I would also be willing to bet that the people who almost got you lynched would have been in a 21-35 demographic so alienated from reality that they have no idea what they are talking about!

    Keep visiting and thanks for the compliment! I try :))

  5. Rachna says:

    It was a bizarre request to begin with. Frankly, Sanskrit does not affect me. I studied it at school because it was scoring. And, the script being the same as Hindi was easy enough to pick up. To a linguist, it might be fascinating, to a common man it hardly has any significance. And, btw aren't the South Indian languages having Sanskrit as their root too? We definitely have a lot of words in Hindi that have come from Sanskrit.

  6. ramanan says:

    Well written piece..nice to read..

    @Rachna: It can't be said for sure that the Dravidian (aka South Indian) languages have had their origins in Sanskrit..Yes, there are words/phrases that are part of the Dravidian language but many linguists are of the opinion that the two may have different birth trails..Wikipedia has a nice write up on the whole thing...

  7. Snigdha says:

    Thanks Deepa - on your Blog - I just loved it - I will follow it, wish I could start this as well - but....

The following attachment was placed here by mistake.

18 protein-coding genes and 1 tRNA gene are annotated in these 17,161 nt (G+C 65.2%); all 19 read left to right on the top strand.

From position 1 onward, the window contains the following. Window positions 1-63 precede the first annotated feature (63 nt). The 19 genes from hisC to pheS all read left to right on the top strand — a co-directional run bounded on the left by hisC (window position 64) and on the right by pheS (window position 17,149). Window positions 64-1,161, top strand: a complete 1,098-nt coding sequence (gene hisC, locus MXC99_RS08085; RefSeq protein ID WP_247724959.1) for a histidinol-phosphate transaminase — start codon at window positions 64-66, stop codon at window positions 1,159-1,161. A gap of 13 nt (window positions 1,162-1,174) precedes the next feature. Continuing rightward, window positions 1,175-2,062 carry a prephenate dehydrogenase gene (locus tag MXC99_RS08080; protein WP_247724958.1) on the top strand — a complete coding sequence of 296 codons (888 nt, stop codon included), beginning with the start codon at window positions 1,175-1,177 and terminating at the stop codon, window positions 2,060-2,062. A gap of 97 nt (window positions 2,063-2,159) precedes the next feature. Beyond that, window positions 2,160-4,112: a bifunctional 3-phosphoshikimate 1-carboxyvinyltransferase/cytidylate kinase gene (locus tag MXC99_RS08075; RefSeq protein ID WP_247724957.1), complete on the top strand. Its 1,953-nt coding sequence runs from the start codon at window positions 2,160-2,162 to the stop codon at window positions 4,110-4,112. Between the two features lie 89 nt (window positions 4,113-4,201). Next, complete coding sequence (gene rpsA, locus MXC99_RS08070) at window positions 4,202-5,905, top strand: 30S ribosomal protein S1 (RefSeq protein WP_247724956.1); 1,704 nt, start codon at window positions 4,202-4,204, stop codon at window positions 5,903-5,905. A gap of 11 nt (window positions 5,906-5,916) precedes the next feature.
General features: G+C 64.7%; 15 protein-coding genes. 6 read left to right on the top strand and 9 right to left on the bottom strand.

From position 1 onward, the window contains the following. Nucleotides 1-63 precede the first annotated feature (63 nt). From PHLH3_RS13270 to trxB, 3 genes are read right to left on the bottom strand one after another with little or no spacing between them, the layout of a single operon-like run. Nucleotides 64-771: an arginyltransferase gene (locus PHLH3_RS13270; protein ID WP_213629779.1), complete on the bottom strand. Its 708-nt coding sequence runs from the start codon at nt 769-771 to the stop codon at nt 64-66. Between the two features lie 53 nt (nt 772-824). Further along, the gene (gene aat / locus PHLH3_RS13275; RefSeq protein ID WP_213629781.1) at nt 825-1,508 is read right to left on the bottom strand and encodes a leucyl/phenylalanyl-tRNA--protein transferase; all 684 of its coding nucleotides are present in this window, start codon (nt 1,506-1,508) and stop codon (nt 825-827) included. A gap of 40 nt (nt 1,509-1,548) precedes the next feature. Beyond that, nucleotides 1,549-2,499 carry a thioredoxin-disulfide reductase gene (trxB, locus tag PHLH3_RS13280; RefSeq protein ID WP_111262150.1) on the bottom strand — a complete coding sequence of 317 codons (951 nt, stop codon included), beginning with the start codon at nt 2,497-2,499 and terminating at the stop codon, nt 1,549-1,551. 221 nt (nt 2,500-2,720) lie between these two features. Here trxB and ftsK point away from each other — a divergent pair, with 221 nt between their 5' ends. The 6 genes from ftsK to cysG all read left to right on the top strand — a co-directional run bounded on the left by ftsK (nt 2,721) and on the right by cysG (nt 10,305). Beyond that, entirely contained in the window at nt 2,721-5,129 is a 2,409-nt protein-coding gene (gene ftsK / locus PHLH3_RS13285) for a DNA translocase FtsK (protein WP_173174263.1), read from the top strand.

On your writing on Sanskrit - I think this is excellent! I would also say that Sanskrit appeared to me as a language that allows you to sustain the Casteism and Hinduism. I did have Sanskrit as it was scoring but never had any affect on my life - I don't even remember - it was always a fun to read sanskrit. There are so many communities - having so many dialects in India. We all feel proud of our own mother tongue - and preserving one's own mother language is the biggest challenge in today's world as mother language is key for one's own identity. I wish that those who are talking on behalf of the whole nation, change their lense and start looking at themselves in the mirror. I wish they have their self realization. It makes me frustrated seeing this section of so called Politicians, who don't care about the Citizen's rights. Do they ever talk for the people with disabilities who need to be enumerated in Census, do they ever talk about the homeless people, who live on the streets, those who migrate in other cities for work, those who are sold off for trfficking, those who are becoming extinct?

    Keep it up Deepa - Well done!

  8. Deepa says: